Do Nasal Allergies Cause Ear Infections?

Children especially vulnerable due to middle ear structure

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Middle ear infections (referred to as otitis media) are one of the most common reasons why kids see a doctor. They happen frequently in infants and smaller children because their Eustachian tubes, which connect the ear to the throat, are not fully developed. In most cases, the infections will develop during a sore throat or cold when bacteria or virus migrate to accumulated fluids in the ear.

There are many factors involved in a pediatric ear infection, including the child's age, the shape of the middle ear, and any exposure the child may have had to infection or irritants.

Among these irritants are allergy-causing agents known as allergens. These are substances like pollen, food, or cat dander that trigger an allergic response and lead to symptoms involving the eyes, ears, skin, and respiratory system.

Ear Infection and Allergic Rhinitis

One of the most common symptoms of allergy is rhinitis, commonly referred to as hay fever. With rhinitis, a child will typically experience sneezing, runny nose, nasal congestion, and watery, itchy eyes. Allergic rhinitis may occur seasonally (when pollen levels are high), periodically (when exposed a specific allergen), or chronically (on persistent basis).

There is increasing evidence that allergic rhinitis is directly linked to otitis media. In fact, as many as 30 percents to 45 percent of people with allergic rhinitis will experience some form of middle ear infection. Most of these are related to poorly controlled allergies which cause excessive secretion in the Eustachian tubes and middle ear.

What we are now starting to understand is that allergies cause the release of inflammatory chemicals that not only stimulate these secretions but causes damage to the lining of the ears. When this happens, the combination of inflammation and fluid accumulation provides the perfect environment for an infection.

Moreover, improper ventilation of the ear, especially in smaller children, can cause air to become trapped within the canal. This creates negative pressure that can literally pull the eardrum inward. This not only causes pain, it can exacerbate any infection that may have already taken hold.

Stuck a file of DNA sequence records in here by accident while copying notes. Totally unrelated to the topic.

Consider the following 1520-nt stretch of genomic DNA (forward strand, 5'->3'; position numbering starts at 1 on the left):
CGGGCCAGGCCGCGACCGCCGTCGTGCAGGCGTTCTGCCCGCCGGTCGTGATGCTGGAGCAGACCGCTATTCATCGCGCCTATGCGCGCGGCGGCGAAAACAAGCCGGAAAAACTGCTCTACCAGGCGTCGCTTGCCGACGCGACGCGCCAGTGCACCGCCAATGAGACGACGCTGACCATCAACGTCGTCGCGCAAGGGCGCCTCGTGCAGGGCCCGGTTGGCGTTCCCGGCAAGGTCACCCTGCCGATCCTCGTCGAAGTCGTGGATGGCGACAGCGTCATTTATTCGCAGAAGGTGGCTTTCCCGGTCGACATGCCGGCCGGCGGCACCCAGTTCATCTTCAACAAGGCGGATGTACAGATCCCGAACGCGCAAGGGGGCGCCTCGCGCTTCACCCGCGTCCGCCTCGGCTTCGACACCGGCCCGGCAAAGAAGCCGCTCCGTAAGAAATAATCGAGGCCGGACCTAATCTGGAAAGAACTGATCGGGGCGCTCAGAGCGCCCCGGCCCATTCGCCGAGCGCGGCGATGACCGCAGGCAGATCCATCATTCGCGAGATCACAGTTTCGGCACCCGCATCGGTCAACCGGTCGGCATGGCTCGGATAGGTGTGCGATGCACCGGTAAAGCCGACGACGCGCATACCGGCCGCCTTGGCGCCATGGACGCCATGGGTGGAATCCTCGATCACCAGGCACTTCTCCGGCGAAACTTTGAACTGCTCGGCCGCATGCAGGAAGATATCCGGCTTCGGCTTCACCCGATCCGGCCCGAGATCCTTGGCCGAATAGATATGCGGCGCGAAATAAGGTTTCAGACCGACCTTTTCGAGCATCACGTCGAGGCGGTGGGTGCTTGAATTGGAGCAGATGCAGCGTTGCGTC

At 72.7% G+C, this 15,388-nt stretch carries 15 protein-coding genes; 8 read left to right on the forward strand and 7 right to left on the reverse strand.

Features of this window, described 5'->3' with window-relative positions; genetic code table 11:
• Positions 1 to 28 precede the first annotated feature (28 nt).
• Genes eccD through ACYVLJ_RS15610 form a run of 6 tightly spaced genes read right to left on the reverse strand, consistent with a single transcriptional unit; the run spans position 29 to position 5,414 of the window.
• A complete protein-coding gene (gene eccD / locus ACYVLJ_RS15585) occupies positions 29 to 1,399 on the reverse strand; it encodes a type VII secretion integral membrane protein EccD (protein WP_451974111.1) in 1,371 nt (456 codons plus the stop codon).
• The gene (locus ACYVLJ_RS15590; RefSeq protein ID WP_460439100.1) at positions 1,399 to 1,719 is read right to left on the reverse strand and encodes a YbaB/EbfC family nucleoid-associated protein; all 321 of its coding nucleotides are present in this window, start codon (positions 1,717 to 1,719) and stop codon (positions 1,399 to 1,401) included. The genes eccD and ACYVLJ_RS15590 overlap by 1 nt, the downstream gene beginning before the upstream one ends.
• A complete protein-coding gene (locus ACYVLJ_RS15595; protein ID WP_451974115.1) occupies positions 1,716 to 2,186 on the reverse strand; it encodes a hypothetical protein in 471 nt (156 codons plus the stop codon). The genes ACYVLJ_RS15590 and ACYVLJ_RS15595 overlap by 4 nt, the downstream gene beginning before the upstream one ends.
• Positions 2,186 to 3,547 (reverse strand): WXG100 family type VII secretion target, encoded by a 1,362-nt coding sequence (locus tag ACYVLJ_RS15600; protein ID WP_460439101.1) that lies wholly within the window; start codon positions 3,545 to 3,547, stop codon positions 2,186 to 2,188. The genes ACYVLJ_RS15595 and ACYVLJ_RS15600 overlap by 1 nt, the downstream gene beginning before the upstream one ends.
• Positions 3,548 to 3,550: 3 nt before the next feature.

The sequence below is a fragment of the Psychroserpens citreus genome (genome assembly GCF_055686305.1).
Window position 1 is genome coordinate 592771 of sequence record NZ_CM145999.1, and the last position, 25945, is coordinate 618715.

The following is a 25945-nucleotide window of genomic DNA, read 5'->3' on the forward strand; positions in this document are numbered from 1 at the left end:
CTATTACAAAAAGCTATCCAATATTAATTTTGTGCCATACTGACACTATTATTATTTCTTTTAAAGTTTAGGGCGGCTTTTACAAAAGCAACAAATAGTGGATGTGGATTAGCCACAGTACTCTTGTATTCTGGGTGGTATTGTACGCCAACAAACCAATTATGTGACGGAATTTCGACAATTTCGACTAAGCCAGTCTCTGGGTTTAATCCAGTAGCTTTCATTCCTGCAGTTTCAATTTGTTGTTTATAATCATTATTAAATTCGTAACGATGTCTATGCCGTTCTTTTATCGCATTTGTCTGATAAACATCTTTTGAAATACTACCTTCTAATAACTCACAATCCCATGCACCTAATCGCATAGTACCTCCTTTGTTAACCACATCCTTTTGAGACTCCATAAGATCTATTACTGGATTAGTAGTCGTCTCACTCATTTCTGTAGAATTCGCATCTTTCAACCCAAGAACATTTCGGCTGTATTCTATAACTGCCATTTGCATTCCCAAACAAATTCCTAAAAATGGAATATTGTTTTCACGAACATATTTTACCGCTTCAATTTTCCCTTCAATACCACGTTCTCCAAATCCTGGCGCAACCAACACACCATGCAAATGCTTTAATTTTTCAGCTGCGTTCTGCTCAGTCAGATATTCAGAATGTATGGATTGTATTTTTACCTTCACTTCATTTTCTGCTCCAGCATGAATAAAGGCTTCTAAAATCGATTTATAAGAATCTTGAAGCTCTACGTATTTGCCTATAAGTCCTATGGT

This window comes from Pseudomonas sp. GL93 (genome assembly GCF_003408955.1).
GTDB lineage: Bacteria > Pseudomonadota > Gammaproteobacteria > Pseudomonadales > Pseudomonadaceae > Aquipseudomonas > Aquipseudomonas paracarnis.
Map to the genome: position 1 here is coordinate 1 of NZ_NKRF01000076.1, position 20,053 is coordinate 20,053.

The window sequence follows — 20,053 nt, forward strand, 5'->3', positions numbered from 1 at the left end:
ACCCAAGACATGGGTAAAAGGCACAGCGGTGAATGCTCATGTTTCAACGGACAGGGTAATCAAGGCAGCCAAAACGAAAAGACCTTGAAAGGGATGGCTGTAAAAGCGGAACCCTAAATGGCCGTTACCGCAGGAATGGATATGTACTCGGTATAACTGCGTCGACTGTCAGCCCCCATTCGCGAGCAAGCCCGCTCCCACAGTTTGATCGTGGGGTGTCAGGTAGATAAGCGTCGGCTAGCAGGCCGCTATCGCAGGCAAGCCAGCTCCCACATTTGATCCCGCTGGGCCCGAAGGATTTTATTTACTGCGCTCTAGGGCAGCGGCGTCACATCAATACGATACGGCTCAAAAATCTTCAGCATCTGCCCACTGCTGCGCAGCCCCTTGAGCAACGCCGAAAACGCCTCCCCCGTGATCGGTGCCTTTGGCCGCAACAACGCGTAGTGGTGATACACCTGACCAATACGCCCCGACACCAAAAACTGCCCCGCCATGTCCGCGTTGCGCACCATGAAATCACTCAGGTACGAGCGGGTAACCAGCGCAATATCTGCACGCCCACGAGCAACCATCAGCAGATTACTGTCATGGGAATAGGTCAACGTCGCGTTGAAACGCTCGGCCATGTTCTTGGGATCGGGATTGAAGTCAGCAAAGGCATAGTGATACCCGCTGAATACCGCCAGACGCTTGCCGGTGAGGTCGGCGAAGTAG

Diagnosing Middle Ear Infection

Diagnosis of a middle ear infection will usually start with a physical examination using an otoscope to look inside the ear canal itself. Based on the child's symptoms, the pediatrician can often make a diagnosis as to the cause. If there is pus or any discharge from the ear, a swab may be taken for lab analysis.

The doctor may also perform a test called tympanometry to determine whether the middle ear is operating normally. For this investigation, a device will be inserted into the ear canal to change the pressure and make the eardrum vibrate. The test is important as it can help diagnose problems that may lead to hearing the loss in children.

Treating Allergy-Related Ear Infections

People with allergy-related middle ear infections will typically benefit from allergy relief and the treatment of the associated infection (either with antivirals or antibiotics).

Allergy treatments may include oral antihistamines (with and without decongestants), prescription nasal sprays (nasal steroids, nasal antihistamines), or allergy shots.

By contrast, in children with chronic ear infections, the use of oral antihistamines or nasal sprays doesn't appear to offer any benefit in either preventing or minimizing the condition. Allergy shots may help simply by avoiding allergy in the first place. If used, allergy shots should only be considered for children three years of age or older.


Bonney, A. and Goldman, R. "Antihistamines for children with otitis media." Canadian Family Physician. 2014; 60(1):43-46.

Lieberthal, A.; Carroll, A.; Chonmaitree, T. et al. "The Diagnosis and Management of Acute Otitis Media." Pediatrics. 2013; 2013; 131(3):e964-99.